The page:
Liz Taylor Leaps into a Vial Business with Passion
Elizabeth Taylor, describing her new perfume
She was late, of course. Forty-five minutes late, to be picky about it, but then, who was counting? Hardly anyone at Robinson's in Beverly Hills, where Liz Taylor, 55, had come to hawk Elizabeth Taylor's Passion, her new line of sprays, powders and pricey ($165 an ounce) perfume. "The traffic was awful," said Liz, who arrived wearing amethysts and diamonds to greet her long-suffering fans. "I mean, I got caught in the worst traffic jam."
Small wonder, since Liz's appearance had attracted 2,000 fans to this, the first stop on her nine-city, 30-day promotion tour. To publicize Liz's shift from showbiz to eatvbiz, Parfums International Inc. had budgeted a $10 million launch campaign featuring the actress in her first-ever product endorsement. Though Liz has long spurned offers to advertise cars, furs, lingerie (including the caftans she wore in weightier days), she finally decided to test the toilette waters, where fellow celeb perfume pushers Linda Evans, Catherine Deneuve and Sophia Loren have already made a splash.
And so there she was, mingling with the masses at Robinson's and taking questions from the audience. "How do you like being in the business world?" queried one patron. "Well, I don't know yet," admitted Liz, smiling. "I think I'll enjoy it once the checks start coming in." Taylor has said she will receive a substantial percentage of Passion's profits.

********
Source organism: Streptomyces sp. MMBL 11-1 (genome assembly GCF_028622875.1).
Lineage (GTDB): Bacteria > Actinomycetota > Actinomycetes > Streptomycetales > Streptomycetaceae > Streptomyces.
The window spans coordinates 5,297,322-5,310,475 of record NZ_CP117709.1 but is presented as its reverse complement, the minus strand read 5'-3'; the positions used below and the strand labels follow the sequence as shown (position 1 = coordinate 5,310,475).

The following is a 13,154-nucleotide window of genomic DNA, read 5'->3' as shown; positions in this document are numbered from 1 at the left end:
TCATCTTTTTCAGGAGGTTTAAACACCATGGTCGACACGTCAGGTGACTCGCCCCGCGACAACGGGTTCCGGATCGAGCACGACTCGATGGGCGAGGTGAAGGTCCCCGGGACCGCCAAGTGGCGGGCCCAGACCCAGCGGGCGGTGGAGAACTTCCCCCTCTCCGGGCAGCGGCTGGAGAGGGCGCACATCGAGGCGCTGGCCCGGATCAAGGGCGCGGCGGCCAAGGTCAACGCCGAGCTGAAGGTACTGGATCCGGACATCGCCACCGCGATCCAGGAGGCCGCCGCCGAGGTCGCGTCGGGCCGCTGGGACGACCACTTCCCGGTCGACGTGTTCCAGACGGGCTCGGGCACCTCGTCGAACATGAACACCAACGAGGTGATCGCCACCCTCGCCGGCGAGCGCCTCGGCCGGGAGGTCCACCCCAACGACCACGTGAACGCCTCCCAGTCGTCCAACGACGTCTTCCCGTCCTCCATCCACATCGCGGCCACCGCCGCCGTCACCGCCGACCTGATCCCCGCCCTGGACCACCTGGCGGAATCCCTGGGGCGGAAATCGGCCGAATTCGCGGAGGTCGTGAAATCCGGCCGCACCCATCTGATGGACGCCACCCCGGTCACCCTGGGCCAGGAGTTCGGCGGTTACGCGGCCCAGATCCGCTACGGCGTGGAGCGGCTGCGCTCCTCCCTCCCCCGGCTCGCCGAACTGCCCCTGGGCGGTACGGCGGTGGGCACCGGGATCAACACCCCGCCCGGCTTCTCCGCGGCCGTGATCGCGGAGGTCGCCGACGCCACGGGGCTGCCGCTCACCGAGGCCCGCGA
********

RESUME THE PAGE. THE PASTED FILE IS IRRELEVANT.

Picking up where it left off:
"Where on my body should I put your perfume?" asked another.
"Every place that you feel is important to smell...nice," cooed Liz. And so it went.
Four days later the show went on again, this time at Macy's in Manhattan. "What's going on, a free Grateful Dead concert?" asked one bewildered youth, caught in the crush of would-be Passion buyers and matronly "Lizalikes" dressed in Taylor-esque gowns. For those in the crowd of 5,000 willing to ante up $200, there were specially packaged bottles of Passion and an invitation to tea with La Liz herself. For Taylor, there were trumpets to herald her arrival ("I never go anywhere without trumpets") and a mere eight minutes in public view from a second-floor balcony. Next stop: Filene's in Boston, where shoppers once again peppered the star with questions.
"I see by my supermarket counter that you are marrying Malcolm Forbes," began one Beantown local, referring to the 68-year-old publisher who has been Liz's playmate for the past few months. "Your supermarket counter? What a strange place to get married," answered Liz. Gushed another shopper: "I know it sounds foolish, but I had the adolescent pleasure of throwing myself onto your limousine in 1964." "That's a pleasure? It sounds extremely painful to me," noted Liz.
She may feel the same way about her roaming aroma tour. When it comes to buying and selling, after all, Liz knows a good deal more about the former. "When she was en route upstairs for the private teas, she saw the Liz Claiborne department and went shopping," says a Filene's employee. "Here we had 7,000 people waiting to get their hands on her, and she slips away from the security guards to shop. By the time she was done, she had two huge boxes of things. We gave it all to her as a gift."